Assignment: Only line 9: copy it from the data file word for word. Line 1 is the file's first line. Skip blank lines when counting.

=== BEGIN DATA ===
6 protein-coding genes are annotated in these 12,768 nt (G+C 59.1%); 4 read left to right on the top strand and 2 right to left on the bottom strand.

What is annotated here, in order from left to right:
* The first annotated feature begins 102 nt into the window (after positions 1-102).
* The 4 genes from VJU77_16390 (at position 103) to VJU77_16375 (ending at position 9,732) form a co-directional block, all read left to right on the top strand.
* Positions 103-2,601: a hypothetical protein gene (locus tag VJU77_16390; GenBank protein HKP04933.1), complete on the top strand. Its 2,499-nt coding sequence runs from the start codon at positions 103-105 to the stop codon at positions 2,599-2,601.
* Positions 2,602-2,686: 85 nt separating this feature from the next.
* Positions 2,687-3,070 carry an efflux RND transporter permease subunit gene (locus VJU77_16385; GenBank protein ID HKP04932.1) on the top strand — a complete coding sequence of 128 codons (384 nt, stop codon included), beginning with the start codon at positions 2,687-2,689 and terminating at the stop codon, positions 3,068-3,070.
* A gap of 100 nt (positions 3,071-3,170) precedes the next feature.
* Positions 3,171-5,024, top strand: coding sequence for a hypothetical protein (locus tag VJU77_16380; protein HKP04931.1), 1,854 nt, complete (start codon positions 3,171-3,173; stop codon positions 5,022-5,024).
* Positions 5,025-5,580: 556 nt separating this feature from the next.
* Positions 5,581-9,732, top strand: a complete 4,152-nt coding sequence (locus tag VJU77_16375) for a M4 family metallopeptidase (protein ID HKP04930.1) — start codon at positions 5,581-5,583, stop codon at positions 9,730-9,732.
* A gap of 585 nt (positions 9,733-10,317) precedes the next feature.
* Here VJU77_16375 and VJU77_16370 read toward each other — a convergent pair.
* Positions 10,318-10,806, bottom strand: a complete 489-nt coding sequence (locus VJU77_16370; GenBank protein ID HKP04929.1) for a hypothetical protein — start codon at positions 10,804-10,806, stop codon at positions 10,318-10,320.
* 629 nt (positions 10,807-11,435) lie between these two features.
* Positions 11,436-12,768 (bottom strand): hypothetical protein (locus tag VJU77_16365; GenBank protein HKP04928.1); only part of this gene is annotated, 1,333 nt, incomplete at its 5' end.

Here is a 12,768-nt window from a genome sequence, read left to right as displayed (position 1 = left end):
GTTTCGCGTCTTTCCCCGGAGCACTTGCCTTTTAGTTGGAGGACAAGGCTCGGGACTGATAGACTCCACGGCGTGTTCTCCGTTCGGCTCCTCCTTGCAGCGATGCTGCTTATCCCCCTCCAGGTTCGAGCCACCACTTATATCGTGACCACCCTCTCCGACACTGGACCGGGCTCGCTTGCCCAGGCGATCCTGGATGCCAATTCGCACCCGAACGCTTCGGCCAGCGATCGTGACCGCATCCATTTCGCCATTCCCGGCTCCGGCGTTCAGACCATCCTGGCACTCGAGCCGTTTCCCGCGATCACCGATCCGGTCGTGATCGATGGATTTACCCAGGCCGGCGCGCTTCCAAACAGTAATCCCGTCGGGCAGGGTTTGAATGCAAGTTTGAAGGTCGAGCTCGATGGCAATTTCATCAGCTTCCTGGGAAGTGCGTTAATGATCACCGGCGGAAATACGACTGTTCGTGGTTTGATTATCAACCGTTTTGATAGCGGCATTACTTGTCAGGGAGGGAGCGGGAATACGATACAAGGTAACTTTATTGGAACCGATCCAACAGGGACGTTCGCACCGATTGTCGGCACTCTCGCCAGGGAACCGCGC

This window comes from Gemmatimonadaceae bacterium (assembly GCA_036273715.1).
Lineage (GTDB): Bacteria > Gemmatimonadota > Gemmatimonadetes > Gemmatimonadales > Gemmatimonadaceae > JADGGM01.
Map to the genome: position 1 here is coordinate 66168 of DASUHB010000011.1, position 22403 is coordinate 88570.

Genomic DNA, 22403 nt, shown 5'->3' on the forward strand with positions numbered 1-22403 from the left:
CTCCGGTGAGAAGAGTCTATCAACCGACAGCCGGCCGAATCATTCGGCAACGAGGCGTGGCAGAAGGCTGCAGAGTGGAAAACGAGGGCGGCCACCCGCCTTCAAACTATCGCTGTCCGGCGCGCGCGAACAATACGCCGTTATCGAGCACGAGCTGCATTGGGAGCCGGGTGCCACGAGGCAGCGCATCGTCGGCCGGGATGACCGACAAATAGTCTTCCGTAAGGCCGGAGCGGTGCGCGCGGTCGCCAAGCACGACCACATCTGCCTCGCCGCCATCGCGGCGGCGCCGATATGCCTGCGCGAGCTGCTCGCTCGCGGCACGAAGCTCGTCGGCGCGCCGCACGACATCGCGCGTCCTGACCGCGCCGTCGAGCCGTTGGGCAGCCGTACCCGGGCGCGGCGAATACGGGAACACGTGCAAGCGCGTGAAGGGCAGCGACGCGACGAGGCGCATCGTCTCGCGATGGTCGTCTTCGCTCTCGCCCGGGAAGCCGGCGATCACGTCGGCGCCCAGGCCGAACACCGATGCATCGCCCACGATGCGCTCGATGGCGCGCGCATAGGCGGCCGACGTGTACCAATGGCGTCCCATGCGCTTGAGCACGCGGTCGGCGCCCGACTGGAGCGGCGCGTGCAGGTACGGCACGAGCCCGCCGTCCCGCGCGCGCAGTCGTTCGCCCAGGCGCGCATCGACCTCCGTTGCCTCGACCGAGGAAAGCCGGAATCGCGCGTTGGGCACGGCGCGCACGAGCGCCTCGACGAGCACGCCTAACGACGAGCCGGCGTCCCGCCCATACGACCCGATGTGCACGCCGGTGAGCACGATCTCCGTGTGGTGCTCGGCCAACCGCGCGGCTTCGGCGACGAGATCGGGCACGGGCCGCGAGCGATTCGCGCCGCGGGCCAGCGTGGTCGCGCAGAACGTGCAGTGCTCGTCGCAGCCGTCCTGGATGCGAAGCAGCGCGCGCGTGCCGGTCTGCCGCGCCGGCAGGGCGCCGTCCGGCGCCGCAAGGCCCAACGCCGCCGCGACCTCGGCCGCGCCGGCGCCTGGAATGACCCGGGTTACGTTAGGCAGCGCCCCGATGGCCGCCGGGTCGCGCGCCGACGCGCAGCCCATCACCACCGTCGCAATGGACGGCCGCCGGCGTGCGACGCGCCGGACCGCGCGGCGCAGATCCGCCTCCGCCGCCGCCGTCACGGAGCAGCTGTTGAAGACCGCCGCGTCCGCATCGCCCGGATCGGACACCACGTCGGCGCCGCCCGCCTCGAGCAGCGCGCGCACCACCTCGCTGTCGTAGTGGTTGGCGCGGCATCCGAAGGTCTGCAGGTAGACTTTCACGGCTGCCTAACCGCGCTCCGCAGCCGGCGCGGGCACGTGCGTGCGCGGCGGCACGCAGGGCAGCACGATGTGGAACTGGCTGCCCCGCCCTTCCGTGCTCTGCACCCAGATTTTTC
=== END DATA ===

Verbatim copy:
* Positions 3,171-5,024, top strand: coding sequence for a hypothetical protein (locus tag VJU77_16380; protein HKP04931.1), 1,854 nt, complete (start codon positions 3,171-3,173; stop codon positions 5,022-5,024).